• Clean water will be plentiful
  • We will also need less and waste less
  • Long term pollution will decline.

Nevertheless, he acknowledged that there are some short-term problems, ahead of the time when accelerating NBIC convergence can be expected to provide more comprehensive solutions:

  • Energy shortage is a short to mid term problem
  • Real problems are short term.

Where there’s room for real debate is the extent of these shorter-term problems. Discussion on the threats from global warming brought these disagreements into sharp focus.

(3) How should singularitarians regard the threat from global warming?

BalanceTowards the end of his talk, Ian showed a pair of scales, weighing up the wins and losses of NBIC technologies and a potential singularity.

The “wins” column included health, growth, wealth, fun, and empowerment.

The “losses” column included control, surveillance, oppression, directionless, and terrorism.

One of the first questions from the floor, during the Q&A period in the meeting, asked why the risk of environmental destruction was not on the list of possible future scenarios. This criticism was echoed by online comments:

The complacency about CO2 going into the atmosphere was scary…

If we risk heading towards an environmental abyss let’s do something about what we do know – fossil fuel burning.

During his talk, I picked up on one of Ian’s comments about not being particularly concerned about the risks of global warming. I asked, what about the risks of adverse positive feedback cycles, such as increasing temperatures triggering the release of vast ancient stores of methane gas from frozen tundra, accelerating the warming cycle further? That could lead to temperature increases that are much more rapid than presently contemplated, along with lots of savage disturbance (storms, droughts, etc).

Ian countered that it was a possibility, but he had the following reservations:

  • He thought these positive feedback loops would only kick into action when baseline temperature rose by around 2 degrees
  • In the meantime, global average temperatures have stopped rising, over the last eleven years
  • He estimates he spends a couple of hours every day, keeping an eye on all sides of the global warming debate
  • There are lots of exaggerations and poor science on both sides of the debate
  • Other factors such as the influence of solar cycles deserve more research.

Here’s my own reaction to these claims:

  • The view that global average temperatures  have stopped rising, is, among serious scientists, very much a minority position; see e.g. this rebuttal on Carbon Brief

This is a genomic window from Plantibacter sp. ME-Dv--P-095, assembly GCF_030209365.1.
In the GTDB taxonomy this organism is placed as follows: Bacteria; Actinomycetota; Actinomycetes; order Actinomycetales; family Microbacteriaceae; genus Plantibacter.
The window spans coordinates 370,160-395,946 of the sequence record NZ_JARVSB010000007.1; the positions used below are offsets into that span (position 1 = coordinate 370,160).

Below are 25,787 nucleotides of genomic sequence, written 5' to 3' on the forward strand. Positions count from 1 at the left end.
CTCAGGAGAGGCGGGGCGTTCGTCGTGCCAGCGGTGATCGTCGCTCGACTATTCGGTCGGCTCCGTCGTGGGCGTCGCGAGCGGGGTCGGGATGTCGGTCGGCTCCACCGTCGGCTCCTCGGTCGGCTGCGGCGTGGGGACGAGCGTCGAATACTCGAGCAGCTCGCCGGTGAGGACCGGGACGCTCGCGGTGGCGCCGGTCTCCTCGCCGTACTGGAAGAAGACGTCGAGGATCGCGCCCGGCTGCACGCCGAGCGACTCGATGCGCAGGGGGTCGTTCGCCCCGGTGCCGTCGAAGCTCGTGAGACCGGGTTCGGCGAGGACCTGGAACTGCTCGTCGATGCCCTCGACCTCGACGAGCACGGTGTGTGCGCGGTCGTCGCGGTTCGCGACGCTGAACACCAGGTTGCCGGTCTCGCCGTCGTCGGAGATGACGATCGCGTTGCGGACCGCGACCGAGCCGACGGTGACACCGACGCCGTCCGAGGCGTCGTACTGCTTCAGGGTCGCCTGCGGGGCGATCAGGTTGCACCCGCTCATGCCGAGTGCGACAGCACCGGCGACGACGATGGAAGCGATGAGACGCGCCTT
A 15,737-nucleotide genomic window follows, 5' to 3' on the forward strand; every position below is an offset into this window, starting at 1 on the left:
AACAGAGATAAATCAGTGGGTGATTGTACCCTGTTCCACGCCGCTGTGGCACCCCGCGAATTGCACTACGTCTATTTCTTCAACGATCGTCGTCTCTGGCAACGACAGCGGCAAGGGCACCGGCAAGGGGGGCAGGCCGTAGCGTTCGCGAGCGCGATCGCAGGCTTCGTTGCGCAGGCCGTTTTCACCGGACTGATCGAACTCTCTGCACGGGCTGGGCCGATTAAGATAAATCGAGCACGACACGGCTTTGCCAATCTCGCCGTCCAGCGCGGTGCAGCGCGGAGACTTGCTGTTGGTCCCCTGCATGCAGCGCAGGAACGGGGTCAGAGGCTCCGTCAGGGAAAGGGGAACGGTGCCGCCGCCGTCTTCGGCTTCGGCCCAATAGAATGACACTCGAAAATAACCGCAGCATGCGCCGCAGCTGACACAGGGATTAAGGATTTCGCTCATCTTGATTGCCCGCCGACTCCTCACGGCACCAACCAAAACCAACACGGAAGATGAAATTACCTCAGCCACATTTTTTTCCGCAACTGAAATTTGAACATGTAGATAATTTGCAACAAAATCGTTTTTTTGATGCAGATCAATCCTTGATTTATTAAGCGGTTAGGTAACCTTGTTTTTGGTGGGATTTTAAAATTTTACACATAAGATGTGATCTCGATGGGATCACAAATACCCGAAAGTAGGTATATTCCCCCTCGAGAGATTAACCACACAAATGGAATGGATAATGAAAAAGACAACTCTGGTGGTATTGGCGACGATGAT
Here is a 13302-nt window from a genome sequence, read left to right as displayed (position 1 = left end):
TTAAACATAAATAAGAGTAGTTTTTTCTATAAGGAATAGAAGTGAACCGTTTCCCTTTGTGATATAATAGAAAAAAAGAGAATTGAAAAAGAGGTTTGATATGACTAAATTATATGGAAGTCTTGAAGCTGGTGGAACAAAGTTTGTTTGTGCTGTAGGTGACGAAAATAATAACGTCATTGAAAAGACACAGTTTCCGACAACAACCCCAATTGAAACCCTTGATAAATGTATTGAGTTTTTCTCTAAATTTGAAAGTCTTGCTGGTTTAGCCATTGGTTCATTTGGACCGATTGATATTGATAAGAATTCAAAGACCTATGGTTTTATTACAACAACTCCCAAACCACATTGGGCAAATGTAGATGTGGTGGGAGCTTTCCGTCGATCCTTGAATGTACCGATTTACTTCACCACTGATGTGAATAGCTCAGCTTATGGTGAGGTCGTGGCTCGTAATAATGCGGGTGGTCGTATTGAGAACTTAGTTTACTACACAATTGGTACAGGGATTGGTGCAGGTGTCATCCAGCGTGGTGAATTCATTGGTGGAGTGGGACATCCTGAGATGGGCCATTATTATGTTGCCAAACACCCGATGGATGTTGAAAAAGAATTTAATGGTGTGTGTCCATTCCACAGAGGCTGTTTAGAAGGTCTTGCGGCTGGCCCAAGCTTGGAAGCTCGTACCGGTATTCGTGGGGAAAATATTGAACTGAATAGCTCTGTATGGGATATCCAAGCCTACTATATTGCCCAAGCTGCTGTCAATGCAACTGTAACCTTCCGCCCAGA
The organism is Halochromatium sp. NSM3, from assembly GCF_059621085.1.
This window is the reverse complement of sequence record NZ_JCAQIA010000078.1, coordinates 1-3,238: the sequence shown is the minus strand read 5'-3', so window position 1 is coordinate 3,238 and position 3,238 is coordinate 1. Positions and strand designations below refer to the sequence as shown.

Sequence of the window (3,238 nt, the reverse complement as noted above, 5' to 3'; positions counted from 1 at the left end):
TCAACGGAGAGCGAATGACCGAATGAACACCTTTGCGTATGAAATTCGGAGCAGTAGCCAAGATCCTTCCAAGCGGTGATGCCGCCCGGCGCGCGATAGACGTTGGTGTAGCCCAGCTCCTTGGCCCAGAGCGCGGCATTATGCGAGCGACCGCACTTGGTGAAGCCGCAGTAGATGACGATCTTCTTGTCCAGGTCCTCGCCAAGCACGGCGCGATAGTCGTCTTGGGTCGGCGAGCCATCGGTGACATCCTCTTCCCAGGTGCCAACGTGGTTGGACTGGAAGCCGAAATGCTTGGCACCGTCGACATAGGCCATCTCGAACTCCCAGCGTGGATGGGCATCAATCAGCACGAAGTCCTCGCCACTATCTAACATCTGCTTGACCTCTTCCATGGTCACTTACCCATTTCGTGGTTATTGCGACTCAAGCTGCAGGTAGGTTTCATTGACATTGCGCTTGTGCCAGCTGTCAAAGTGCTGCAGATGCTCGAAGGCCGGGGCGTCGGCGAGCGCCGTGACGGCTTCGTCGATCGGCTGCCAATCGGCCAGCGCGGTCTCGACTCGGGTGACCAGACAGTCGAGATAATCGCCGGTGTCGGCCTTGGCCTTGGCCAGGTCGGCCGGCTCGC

• Even if there’s only a small probability of a runaway spurt of accelerated global warming in the next 10-15 years, we need to treat that risk very seriously – in the same way that, for example, we would be loath to take a transatlantic flight if we were told there was a 5% chance of the airplane disintegrating mid-flight.

Nevertheless, I did not want the entire meeting to divert into a debate about global warming – “that deserves a full meeting in its own right”, I commented, before moving on to the next question. In retrospect, perhaps that was a mistake, since it may have caused some members of the audience to mentally disengage from the meeting.

(4) Are there distinct right-wing and left-wing approaches to the singularity?

Here’s another comment that was raised online after the talk:

I found the second half of the talk to be very disappointing and very right-wing.

And another:

Someone who lists ‘race equality’ as part of the trend towards ignorance has shown very clearly what wing he is on…

In the second half of his talk, Ian outlined changes in norms of beliefs and values. He talked about the growth of “religion substitutes” via a “random walk of values”:

  • Religious texts used to act as a fixed reference for ethical values
  • Secular society has no fixed reference point so values oscillate quickly.
  • 20 years can yield 180 degree shift
  • e.g. euthanasia, sexuality, abortion, animal rights, genetic modification, nuclear energy, family, policing, teaching, authority…
  • Pressure to conform reinforces relativism at the expense of intellectual rigour

A complicating factor here, Ian stated, was that

People have a strong need to feel they are ‘good’. Some of today’s ideological subscriptions are essentially secular substitutes for religion, and demand same suspension of free thinking and logical reasoning.

Knowledge GraphA few slides later, he listed examples of “the rise of nonsense beliefs”:

e.g. new age, alternative medicine, alternative science, 21st century piety, political correctness

He also commented that “99% are only well-informed on trivia”, such as fashion, celebrity, TV culture, sport, games, and chat virtual environments.

This analysis culminated with a slide that personally strongly resonated with me: a curve of “anti-knowledge” accelerating and overtaking a curve of “knowledge”:

In pursuit of social compliance, we are told to believe things that are known to be false.

With clever enough spin, people accept them and become worse than ignorant.

So there’s a kind of race between “knowledge” and “anti-knowledge”.

One reason this resonated with me is that it seemed like a different angle on one of my own favourite metaphors for the challenges of the next 15-30 years – the metaphor of a dramatic race:
Race